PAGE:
Petronella ~ Lowes is an English Country Dance. It was devised by Nathaniel Gow in 1820 and published in The Cries of Edinburgh. To which are added Petronella and a favorite new medley. It was interpreted by The Lowes in 1831 and published in Lowes' Ball-Conductor and Assembbly Guide. It is a proper Duple Minor dance. The minor set lasts 32 bars.
According to the RSCDS (Book 1) this dance was "introduced" by Nathaniel Gow, a composer and musician of Edinburgh, in 1820. Although Gow published many tunes (including this one), I have been unable to find any choreographies by him.
The earliest description of the figure I've found was published by the Lowes in Lowes' Ball-Conductor and Assembbly Guide. of 1831. The Lowes published in Edinburgh, and their book has three sub-catagories of country dance: English, Scotch and Irish. Petronella on page 102 is catagorized as an "English Country Dance". They describe it thusly:
First couple chassé round to the right, and set in the middle; round to the right again, and set on the sides; to the right again, and set in places; down the middle, up again, and pousette.
In ~1868 H. D. Wilcock in Ball-Room Guide; A Manual of Dancing page 70, writes:
- First couple turn round to the right, and set in centre of dance (4)
- Turn to the opposite side and set (4)
- Turn to centre and set (4)
- Turn and set in places (4)
- Lead down the middle and up again (8)
- Pousette (8)
The first version I've found in the US appears in the book Prompting: How To Do It by John M. Schell, published Boston, 1890.
First couple balance to side (4); balance to center (4); balance to side (4); balance to center (4); first couple down centre and back, cast off (8); right and left (8).
Note that in 1831 the 1s simply chassé into position with no turn, but by 1868 they are turning into the middle, then in 1924 the (R)SCDS describes the figure:
1st woman moves from A to B with two pas de basque, leading off with the right foot and making a three-quarter turn by the right, in the middle of which she has her back to her partner.
1st man moves similarly from C to D.
The modern contra figure seems similar to that described by Wilcock in 1868.
The Lowes do not print their definitions of the terms they use in describing country dances, so we must guess. The 1st couple "chassé" — I assume that means, chassé right with no twirls or spins, and presumably all repetitions are the same. Then we have down the middle, up again and poussette. One of these must be progressive, but not both. If you look at Captain Fleming (page 101 of the same work) you will find down the middle, up again used as progressive. While in The Lady of the Lake, page 99, poussette is non-progressive.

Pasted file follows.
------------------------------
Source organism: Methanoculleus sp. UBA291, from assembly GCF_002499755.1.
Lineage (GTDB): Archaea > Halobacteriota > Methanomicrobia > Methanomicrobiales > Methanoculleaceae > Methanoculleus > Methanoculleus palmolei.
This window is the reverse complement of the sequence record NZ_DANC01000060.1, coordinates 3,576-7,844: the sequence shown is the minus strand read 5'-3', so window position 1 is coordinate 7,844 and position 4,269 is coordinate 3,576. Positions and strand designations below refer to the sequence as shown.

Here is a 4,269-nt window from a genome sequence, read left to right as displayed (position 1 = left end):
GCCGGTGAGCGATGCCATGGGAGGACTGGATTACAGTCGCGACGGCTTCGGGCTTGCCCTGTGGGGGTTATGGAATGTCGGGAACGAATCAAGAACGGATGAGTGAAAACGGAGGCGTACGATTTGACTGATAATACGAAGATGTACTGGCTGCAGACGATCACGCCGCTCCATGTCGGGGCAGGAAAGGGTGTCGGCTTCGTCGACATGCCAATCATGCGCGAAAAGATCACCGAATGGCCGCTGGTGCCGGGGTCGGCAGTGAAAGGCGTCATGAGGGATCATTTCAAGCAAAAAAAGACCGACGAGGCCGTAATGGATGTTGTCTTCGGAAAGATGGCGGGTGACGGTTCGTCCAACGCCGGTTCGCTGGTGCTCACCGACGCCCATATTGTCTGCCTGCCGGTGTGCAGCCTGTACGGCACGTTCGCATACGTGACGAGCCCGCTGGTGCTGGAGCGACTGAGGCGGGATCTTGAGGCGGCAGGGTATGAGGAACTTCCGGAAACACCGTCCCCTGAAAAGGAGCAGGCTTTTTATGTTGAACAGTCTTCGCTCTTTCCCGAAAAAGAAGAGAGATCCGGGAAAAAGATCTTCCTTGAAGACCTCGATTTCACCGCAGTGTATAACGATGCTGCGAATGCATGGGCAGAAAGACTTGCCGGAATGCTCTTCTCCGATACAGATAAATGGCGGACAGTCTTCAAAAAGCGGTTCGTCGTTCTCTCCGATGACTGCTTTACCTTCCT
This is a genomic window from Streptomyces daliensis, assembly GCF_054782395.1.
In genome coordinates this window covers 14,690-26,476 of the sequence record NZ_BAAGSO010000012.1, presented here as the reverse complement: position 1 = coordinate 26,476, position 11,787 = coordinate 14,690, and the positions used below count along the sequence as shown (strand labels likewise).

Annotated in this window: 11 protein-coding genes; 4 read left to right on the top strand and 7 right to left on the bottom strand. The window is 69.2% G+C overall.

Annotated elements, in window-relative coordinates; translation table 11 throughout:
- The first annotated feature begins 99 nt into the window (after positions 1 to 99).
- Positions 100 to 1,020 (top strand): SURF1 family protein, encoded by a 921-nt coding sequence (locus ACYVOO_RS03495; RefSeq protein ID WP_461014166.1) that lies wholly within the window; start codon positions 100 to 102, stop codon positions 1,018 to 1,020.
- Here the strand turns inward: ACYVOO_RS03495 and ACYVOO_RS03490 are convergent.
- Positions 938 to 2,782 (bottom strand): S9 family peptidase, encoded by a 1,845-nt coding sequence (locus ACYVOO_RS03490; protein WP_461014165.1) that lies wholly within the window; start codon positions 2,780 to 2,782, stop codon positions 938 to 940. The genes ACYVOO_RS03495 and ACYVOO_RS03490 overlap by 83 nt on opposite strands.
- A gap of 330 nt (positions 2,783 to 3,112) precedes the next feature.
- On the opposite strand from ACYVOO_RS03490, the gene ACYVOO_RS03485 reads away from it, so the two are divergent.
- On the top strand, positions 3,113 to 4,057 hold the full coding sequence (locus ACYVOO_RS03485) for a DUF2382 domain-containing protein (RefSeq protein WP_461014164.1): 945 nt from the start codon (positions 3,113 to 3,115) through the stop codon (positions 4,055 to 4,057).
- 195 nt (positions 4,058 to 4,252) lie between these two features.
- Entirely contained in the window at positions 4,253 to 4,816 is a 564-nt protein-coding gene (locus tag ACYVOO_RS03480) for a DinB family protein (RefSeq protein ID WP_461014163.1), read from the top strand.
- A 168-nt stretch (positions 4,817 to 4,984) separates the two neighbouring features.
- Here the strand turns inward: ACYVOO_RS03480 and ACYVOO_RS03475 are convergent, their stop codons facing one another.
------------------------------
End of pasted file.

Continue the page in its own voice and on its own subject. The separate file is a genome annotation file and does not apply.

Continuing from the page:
The tune was composed by Nathaniel Gow in about 1820.
The animation plays at 116 counts per minute normally, but the first time through the set the dance is slowed down so people can learn the moves more readily (no music plays during this slow set). Men are drawn as rectangles, women as ellipses. Each couple is drawn in its own color, however the border of each dancer indicates what role they currently play so the border color may change each time through the minor set.
|A1||1-2||1s chassé right into the center (man down, lady up)|
|5-6||1s chassé right to opposite side|
|A2||1-2||1s chassé right into the center (man up, lady down)|
|5-6||1s chassé right home|
|B1||1-8||1s lead down, turn, lead up to 2nd place as 2s lead up|
|B2||1-8||Full poussette, W1+M2 push|
If you find what you believe to be a mistake in this animation, please leave a comment on youtube explaining what you believe to be wrong. If I agree with you I shall do my best to fix it.
The dance itself is out of copyright, and is in the public domain. The interpretation is out of copyright, and is in the public domain. My visualization of this dance is copyright © 2022 by George W. Williams V and is released under a Creative Commons Attribution 4.0 International License.
This website is copyright © 2021,2022 by George W. Williams V
My work is licensed under a Creative Commons Attribution 4.0 International License. Most of the dances have more restrictive licensing, see my notes on copyright, the individual dance pages should mention when some rights are waived.